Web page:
Yes it is an open ending and I like the idea that people can interpret it differently. For me it’s not that she is free – mostly because this poster is in the mall, and represents more the illusion of freedom then freedom itself – but that, after what she experienced during the film, she at that moment allows herself to dream, to desire.


Did filming in a mall offer any major logistical issues for you?


Yes, we shot both when the mall was closed and open, and it was of course more challenging when it was open. The major problems we had was with the sound, as even when there were few people it was very noisy, due to the architecture, and as the film portrays a desolated shopping mall, we had to find ways to make it the more silent possible.


Though Swan dans le centre is not a period film by not filming in widescreen you’ve given the film a much more impactful look and feel. Why did you decided to film in this way?


It was for me a way to contrast with the modernity of the decor, to create a mismatch which takes its breadth when we get to know the different characters that inhabit the mall. Also, this format permits to leave more space in the image for the background, which I found very relevant for the film. I like that at times the character seems lost surrounded by emptiness.


You feature cruising from both a male and female perspective (something I’ve never seen in a film before) which is very uniquely crafted into the storyline, what was the most challenging part of filming these intimate scene for you and your cast?


I wanted to talk about desire, and the complexity of it, from a young lesbian woman’s point of you, as it is something I also rarely get to see.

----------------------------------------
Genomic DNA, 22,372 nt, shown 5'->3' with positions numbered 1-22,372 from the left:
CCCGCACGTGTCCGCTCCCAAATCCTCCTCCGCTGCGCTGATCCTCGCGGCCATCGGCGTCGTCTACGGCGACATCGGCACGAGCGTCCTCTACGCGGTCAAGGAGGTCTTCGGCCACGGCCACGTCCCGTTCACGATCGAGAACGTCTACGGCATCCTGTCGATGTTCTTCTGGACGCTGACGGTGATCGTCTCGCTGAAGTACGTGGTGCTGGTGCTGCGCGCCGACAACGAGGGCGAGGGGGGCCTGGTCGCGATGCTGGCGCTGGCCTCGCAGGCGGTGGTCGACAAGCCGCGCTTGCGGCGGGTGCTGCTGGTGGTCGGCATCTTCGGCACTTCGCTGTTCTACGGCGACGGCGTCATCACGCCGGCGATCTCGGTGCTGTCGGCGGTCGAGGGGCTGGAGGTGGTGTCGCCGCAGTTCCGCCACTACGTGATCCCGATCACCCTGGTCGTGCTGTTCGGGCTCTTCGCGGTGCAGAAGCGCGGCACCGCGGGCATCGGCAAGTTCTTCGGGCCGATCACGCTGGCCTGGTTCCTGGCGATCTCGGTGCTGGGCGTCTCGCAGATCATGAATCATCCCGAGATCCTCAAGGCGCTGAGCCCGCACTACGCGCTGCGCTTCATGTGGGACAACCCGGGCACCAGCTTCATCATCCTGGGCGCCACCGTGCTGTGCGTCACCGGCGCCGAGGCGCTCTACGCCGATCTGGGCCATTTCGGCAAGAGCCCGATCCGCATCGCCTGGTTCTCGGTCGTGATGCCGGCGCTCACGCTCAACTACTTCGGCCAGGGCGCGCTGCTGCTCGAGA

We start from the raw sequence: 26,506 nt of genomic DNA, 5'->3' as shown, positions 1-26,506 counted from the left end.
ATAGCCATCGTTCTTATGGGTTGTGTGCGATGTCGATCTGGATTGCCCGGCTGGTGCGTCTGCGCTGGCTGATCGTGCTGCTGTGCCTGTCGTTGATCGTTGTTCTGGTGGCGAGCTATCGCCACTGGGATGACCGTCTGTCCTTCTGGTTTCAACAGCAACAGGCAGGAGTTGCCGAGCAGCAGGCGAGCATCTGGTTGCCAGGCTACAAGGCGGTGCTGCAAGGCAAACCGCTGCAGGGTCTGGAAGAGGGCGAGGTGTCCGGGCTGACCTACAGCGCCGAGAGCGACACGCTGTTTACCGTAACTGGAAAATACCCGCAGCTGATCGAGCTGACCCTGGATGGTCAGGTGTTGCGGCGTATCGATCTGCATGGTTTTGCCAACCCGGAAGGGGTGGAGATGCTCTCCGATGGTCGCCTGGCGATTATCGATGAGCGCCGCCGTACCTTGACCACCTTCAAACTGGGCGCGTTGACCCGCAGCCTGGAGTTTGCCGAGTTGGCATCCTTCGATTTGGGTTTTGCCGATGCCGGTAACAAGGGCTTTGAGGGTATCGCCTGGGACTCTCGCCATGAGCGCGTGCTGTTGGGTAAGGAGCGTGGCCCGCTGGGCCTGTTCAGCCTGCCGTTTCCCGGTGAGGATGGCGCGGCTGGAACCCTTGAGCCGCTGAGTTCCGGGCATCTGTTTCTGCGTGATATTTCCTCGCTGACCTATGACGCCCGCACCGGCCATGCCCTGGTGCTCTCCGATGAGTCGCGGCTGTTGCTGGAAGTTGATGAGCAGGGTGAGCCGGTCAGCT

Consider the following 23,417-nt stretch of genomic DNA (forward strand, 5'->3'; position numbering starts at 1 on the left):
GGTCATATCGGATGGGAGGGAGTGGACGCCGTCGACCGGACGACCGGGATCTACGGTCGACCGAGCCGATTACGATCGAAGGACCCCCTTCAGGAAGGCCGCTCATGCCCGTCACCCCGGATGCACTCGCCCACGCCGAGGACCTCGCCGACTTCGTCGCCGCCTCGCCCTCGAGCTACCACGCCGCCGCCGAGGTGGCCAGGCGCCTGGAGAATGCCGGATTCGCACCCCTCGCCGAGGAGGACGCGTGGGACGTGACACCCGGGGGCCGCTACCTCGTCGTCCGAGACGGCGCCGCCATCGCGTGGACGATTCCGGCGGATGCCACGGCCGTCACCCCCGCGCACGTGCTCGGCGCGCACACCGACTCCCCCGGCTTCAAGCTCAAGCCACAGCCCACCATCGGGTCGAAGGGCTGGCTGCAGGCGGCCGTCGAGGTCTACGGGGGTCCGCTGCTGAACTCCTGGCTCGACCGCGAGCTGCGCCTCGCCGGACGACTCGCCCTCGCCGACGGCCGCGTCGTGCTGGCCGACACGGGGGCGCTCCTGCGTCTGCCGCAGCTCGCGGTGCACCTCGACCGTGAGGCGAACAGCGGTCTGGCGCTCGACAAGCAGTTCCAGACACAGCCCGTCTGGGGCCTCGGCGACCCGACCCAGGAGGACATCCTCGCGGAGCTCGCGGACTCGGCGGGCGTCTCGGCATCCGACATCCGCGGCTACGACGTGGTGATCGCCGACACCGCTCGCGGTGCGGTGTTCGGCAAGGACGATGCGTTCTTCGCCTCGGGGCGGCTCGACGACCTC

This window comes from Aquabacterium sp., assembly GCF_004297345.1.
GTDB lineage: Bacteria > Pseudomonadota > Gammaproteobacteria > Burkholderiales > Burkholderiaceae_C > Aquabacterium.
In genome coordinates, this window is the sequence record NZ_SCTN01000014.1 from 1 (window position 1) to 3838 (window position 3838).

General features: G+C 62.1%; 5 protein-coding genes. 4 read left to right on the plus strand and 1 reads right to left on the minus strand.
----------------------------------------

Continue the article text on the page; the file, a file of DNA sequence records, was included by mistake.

We talked a lot about these scenes with the cast, which are of course always a challenge, but we shared a will to try to create a different kind of sex scene.


How flexible did you allow yourself with your screenplay?


I like to leave some space for improvisation with the cast within the scenes, but globally we stayed pretty truthful to the script.


"...I find it very enriching to work alongside other directors, I learned a lot about the many ways to work with actors, which helped me to find mine."

How different was your approach making Swan dans le centre compared to your previous short film Les gens qui roulent la nuit?


In fact for Les gens qui roulent la nuit – which was a student film – we worked almost only with improvisation, which was very stimulating but also more stressful, as we invented everything as we shot.


Where did you passion for filmmaking come from?


I grew up in a cinephile household so I watch a lot of films from a young age. I think it’s when I discovered Chantal Akerman’s work that I started to want to make films.


Has your background as a script supervisor helped you in your approach to making your short films?


Yes very much, I find it very enriching to work alongside other directors, I learned a lot about the many ways to work with actors, which helped me to find mine. Also, to work frequently on other sets taught me a lot about the organisation of a shooting.


And finally, what would you hope audiences to take away from Swan dans le centre?


Some laughter I hope, and maybe some reflexion upon the world we live in.